Camping & Survival

30 Days of Preparing for Severe Winter Weather Day 29: Is it Safe to Walk on Ice?

There are very few chances us regular folks get to walk on water, so when ponds, lakes or rivers freeze over many take the opportunity to participate in fun activities such as ice skating, a friendly game of ice hockey, snowshoeing or ice fishing. But how do you know the ice is safe to walk over? There are a few general things to keep in mind when judging if frozen water is safe to walk over:

  • How thick is the ice
  • How long has it been cold
  • What is the type, size and depth of the body of water

Please remember, however, that ice is never 100 percent safe to walk on, so tread slowly. Take every precaution you can and follow these five rules for judging ice safety:

  1. Before even attempting to walk or skate on the ice, inspect it from the shoreline. Are there holes, cracks or can you see water moving underneath? All three are good indications that the ice isn’t thick enough to hold your weight. Is the ice near the bank slushy? If so, the ice probably isn’t stable enough. Notice the color of the ice. If the ice is clear, then you may proceed to your next check. Ice that is cloudy or dark is not as solid as clear ice.
  2. Is there snow build up on the body of water? Snow acts like an insulator and warms up the ice. A snow-covered pond is not as safe as one without snow.
  3. Using an ice chisel, drill or ice auger, puncture a hole in the ice until you hit water. Measure the amount of space between the ice and water with a tape measure or ruler. Four inches of ice is generally safe to walk on. ATVs and snowmobiles need at least five inches of ice for it to be safe.
  4. Drill more than one hole as you move over the ice. Just because the shallower part near the shore is four inches or more thick, does not mean the ice over the entire body of water is strong enough to hold you.
  5. Know what type of body of water you are on. Creeks, streams and other bodies of water with currents are more dangerous. Moving water under even 10 inches of ice can cause the ice to break. Larger bodies of water take longer to freeze. Take note of how many days it has been cold enough to keep the water frozen. The shallower the body of water, the safer it tends to be.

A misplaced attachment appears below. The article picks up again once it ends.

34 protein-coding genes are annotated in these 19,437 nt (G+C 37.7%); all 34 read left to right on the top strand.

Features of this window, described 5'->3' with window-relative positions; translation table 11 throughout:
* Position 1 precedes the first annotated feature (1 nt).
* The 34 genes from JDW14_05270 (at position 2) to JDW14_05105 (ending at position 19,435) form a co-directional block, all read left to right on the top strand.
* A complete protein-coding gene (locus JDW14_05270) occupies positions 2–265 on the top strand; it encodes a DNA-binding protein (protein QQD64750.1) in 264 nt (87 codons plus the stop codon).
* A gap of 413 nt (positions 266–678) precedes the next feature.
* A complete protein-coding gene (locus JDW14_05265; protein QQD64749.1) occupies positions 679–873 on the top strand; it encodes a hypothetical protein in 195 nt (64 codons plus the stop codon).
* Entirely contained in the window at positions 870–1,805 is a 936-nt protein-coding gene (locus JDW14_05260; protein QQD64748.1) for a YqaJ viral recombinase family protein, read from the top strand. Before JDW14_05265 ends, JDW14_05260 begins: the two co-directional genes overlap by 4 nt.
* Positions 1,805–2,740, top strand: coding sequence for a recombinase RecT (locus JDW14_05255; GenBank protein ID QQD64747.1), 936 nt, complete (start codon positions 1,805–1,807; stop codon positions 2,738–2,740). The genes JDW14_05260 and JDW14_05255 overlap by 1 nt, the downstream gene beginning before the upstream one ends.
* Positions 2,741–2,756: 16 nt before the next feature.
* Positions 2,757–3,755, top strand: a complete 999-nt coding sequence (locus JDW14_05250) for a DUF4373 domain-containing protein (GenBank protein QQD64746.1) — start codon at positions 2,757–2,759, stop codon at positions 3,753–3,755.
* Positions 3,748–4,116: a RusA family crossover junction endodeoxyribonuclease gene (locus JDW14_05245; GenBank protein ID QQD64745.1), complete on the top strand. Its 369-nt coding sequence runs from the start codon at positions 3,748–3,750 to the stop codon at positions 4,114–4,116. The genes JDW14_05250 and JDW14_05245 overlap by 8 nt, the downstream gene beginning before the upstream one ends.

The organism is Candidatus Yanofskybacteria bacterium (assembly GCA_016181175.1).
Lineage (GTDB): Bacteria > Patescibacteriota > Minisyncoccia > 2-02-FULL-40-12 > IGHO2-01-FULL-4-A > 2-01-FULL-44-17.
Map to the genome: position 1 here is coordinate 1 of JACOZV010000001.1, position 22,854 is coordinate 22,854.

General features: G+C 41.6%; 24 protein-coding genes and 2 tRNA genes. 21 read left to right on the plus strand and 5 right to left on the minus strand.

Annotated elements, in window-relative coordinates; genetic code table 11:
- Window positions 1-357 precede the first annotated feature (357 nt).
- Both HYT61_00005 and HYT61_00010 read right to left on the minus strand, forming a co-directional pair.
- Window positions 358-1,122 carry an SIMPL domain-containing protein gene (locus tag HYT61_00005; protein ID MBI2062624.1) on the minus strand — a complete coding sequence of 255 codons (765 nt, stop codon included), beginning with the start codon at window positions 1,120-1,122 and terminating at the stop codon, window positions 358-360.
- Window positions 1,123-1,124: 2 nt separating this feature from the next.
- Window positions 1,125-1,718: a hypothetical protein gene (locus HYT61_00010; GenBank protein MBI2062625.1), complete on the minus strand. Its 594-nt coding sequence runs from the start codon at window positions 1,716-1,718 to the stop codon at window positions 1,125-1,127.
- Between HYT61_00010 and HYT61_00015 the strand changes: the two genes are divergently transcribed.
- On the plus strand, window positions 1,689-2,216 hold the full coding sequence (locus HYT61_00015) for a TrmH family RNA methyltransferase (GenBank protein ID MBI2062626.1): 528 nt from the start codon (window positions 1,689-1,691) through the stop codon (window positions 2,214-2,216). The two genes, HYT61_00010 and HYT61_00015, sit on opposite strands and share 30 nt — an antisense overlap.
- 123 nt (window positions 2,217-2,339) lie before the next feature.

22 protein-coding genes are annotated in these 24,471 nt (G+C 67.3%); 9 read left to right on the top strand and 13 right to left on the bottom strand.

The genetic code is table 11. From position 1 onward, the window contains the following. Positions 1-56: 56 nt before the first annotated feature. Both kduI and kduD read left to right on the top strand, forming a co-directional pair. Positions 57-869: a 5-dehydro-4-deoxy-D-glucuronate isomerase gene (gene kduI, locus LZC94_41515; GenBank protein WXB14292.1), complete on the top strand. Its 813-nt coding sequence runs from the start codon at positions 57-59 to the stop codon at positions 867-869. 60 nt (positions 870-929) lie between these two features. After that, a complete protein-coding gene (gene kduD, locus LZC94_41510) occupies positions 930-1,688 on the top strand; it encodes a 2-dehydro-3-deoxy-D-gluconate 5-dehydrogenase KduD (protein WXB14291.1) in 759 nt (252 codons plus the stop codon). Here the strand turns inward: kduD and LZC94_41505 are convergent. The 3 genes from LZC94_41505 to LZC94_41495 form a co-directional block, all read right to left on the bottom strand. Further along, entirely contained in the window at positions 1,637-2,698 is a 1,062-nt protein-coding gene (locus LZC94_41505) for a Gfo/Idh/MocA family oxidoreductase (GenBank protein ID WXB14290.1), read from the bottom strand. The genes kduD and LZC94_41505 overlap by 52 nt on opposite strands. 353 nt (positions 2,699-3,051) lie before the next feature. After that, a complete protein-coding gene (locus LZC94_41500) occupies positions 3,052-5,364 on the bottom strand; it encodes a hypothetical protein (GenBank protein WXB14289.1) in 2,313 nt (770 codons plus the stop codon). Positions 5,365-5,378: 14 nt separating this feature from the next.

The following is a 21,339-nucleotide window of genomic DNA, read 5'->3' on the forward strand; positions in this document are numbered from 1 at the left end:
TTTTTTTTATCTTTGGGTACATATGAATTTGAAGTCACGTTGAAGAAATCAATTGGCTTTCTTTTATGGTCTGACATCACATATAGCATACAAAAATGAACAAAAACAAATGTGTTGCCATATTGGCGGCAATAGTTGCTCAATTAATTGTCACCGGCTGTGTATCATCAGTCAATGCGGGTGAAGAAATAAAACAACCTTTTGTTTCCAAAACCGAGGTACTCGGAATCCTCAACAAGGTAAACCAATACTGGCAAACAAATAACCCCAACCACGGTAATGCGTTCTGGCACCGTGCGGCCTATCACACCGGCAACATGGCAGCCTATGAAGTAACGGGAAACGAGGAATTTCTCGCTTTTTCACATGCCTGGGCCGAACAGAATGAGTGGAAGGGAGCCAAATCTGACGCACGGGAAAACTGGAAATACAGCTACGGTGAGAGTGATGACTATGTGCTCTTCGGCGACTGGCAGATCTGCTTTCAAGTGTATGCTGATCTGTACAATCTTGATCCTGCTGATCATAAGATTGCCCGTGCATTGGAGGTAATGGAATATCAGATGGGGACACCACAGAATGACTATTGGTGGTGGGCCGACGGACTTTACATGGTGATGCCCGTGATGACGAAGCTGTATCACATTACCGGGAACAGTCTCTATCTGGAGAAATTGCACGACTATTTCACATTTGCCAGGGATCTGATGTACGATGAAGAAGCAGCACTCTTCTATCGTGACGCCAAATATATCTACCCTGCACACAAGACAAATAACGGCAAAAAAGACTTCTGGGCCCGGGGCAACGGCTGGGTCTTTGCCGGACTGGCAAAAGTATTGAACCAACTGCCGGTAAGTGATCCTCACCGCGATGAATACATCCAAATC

If you have any doubts about the thickness or stability of the ice, do not attempt to cross it! There is something to be said about skating on a natural frozen pond or river. There are always risks involved if you choose to get on the ice. Take an emergency kit with you in case someone falls in. Before heading out read, “How to Survive Falling Through the Ice,” and know how to prevent and treat hypothermia.

What to take with you:

To help prevent falling through:

  • Do not go out alone
  • Avoid walking single file over the ice
  • Keep your distance between people

If someone does fall in, attempting to rescue them can be very dangerous. Call 9-1-1 for help right away. Ice is slippery and attempting to grab hold once you have fallen in can be extremely difficult. Have each member of your party carry an ice pick. An ice pick digs into the ice so you can pull yourself out of the freezing water.

Do you have a local river, pond or stream you like to skate or ice fish on? How do you test to see if the ice is thick enough? Share your tips in the comment section.


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